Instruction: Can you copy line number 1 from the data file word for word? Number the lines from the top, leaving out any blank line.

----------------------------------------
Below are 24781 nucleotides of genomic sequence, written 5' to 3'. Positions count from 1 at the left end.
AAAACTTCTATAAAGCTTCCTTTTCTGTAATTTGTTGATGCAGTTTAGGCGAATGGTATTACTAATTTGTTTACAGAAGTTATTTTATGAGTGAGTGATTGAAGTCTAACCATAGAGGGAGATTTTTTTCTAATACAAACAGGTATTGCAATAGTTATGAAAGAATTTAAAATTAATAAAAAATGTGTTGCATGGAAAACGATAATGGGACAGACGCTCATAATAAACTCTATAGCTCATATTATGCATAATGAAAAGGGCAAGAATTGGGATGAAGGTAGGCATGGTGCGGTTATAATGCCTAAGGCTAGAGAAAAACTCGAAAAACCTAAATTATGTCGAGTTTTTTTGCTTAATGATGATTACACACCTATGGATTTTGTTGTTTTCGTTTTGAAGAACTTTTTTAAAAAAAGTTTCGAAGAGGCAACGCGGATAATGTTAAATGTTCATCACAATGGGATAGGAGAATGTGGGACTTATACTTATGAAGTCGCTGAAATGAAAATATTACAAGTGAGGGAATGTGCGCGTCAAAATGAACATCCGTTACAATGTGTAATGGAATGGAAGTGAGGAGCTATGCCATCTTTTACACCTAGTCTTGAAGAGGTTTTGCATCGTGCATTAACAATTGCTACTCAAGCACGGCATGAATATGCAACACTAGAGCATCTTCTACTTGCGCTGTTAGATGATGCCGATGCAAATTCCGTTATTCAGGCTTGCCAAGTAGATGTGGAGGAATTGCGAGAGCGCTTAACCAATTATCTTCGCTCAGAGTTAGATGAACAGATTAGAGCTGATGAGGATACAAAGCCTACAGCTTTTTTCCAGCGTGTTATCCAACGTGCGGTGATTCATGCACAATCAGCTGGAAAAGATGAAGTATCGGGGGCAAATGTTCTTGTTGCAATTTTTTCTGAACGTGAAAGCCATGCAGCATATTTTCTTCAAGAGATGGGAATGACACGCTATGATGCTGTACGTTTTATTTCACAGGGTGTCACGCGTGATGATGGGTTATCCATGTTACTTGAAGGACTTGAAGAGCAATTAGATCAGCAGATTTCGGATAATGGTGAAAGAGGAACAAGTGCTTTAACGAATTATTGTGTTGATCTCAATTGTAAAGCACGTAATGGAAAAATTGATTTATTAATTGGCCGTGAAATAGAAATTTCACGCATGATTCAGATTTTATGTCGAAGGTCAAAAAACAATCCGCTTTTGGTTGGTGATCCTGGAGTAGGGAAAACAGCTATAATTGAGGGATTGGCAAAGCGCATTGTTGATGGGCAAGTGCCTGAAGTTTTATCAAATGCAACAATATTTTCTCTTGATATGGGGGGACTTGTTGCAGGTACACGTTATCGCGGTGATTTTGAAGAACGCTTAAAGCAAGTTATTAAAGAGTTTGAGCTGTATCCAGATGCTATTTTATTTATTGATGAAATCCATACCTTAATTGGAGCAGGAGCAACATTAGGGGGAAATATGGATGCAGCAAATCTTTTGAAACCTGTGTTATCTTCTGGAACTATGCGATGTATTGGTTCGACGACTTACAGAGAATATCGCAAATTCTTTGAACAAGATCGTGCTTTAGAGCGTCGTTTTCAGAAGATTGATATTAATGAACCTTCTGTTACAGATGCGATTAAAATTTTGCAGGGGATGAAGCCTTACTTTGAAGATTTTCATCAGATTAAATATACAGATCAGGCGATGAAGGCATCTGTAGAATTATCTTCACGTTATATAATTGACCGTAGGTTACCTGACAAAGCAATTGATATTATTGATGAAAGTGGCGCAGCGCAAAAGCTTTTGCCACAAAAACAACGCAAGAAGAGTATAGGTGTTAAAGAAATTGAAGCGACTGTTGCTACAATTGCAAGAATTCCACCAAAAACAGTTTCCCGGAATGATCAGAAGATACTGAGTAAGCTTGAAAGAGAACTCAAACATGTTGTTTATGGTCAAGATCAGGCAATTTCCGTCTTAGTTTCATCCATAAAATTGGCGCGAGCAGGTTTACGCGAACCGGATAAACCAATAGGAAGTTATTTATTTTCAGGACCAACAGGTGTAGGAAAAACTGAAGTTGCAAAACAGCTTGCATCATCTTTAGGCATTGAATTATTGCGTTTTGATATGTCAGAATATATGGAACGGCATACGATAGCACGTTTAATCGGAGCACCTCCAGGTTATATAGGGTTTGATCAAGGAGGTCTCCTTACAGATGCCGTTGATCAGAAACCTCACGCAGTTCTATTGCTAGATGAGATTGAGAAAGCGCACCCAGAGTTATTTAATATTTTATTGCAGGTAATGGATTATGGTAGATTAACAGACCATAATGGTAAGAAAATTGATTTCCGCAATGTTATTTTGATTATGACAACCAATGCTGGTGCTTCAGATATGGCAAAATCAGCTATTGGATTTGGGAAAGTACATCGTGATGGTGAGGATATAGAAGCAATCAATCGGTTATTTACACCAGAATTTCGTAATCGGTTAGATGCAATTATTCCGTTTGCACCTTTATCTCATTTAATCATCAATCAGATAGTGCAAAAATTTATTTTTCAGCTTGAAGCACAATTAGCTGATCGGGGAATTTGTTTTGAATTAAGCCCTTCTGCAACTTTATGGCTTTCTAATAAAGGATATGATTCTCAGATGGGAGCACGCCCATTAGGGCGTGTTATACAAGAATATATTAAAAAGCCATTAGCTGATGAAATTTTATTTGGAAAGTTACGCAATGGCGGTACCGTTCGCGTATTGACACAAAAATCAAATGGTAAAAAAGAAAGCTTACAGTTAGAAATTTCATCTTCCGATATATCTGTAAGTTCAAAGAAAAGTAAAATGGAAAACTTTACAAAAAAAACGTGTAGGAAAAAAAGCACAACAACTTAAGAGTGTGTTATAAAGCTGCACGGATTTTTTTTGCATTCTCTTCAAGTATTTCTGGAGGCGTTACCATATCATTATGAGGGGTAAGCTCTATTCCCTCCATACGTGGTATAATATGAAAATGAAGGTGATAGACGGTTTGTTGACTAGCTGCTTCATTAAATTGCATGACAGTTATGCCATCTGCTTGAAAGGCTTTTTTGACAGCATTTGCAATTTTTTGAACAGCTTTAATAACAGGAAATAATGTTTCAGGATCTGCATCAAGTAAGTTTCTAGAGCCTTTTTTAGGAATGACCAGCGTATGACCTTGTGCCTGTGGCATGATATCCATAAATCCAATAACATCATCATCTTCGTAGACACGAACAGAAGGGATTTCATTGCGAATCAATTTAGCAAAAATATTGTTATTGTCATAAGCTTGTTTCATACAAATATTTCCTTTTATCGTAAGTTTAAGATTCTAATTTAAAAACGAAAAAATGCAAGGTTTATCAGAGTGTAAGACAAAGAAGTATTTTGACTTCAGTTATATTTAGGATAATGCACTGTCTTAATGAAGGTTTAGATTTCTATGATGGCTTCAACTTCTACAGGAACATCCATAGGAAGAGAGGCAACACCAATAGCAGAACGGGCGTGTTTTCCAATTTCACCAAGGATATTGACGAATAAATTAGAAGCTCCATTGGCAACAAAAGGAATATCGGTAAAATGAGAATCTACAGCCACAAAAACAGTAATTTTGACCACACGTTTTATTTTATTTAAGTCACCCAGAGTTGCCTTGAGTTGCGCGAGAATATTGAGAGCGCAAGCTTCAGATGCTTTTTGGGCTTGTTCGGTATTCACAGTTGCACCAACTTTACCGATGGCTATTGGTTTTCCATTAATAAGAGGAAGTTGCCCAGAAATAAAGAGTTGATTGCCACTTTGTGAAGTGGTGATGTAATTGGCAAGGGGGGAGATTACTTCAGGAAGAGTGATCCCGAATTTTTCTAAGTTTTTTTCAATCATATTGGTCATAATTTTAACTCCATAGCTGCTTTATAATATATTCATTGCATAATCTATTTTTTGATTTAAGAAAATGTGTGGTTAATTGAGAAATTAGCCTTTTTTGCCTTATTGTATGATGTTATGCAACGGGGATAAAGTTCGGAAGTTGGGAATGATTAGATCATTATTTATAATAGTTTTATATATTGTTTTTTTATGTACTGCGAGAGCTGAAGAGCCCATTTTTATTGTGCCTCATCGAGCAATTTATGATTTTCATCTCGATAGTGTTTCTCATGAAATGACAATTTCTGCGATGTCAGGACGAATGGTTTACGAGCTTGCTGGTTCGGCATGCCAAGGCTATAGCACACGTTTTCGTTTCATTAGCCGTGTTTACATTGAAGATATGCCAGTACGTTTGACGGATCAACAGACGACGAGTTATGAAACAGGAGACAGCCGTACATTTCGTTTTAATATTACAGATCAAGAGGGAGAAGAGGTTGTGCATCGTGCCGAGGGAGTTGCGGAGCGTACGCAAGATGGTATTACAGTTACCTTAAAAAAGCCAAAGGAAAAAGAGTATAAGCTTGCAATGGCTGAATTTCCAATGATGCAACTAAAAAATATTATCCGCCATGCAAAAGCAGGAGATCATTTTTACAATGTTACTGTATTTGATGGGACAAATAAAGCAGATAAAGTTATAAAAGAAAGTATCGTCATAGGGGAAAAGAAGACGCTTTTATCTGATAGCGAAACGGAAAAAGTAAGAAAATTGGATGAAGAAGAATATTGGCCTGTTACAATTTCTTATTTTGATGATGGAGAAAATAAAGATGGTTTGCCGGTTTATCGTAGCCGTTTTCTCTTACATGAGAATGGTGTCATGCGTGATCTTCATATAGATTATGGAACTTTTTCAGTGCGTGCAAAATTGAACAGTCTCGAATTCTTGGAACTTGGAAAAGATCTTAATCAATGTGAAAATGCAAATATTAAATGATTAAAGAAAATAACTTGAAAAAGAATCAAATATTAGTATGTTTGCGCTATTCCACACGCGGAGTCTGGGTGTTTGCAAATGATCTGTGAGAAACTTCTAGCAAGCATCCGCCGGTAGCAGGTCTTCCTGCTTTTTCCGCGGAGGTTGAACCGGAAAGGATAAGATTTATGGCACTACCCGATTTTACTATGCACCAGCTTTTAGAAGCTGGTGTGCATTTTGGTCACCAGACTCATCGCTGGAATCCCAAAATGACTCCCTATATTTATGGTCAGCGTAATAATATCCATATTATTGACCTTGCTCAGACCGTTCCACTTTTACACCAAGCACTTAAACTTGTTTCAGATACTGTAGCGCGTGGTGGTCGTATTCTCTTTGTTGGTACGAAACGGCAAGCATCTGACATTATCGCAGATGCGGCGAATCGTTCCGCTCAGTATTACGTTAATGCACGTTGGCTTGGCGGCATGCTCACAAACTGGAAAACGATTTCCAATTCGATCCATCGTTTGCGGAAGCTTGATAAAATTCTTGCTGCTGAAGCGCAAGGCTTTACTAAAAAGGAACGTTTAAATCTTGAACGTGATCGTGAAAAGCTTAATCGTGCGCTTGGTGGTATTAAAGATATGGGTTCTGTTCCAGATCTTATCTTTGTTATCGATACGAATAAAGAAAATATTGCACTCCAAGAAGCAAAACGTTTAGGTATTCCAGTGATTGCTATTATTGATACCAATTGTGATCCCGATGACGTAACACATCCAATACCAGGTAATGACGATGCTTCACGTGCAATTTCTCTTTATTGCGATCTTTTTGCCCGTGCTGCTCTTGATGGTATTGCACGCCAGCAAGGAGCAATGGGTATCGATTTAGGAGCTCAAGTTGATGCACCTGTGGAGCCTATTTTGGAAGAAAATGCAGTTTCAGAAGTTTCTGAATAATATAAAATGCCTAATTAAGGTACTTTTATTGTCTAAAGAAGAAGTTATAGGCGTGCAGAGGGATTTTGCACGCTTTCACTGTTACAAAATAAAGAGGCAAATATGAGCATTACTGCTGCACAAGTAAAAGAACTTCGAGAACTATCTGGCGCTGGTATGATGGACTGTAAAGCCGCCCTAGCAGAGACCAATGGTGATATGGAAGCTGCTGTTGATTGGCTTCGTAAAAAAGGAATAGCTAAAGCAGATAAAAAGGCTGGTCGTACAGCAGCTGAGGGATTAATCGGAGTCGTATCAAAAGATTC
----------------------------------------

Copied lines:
Below are 24781 nucleotides of genomic sequence, written 5' to 3'. Positions count from 1 at the left end.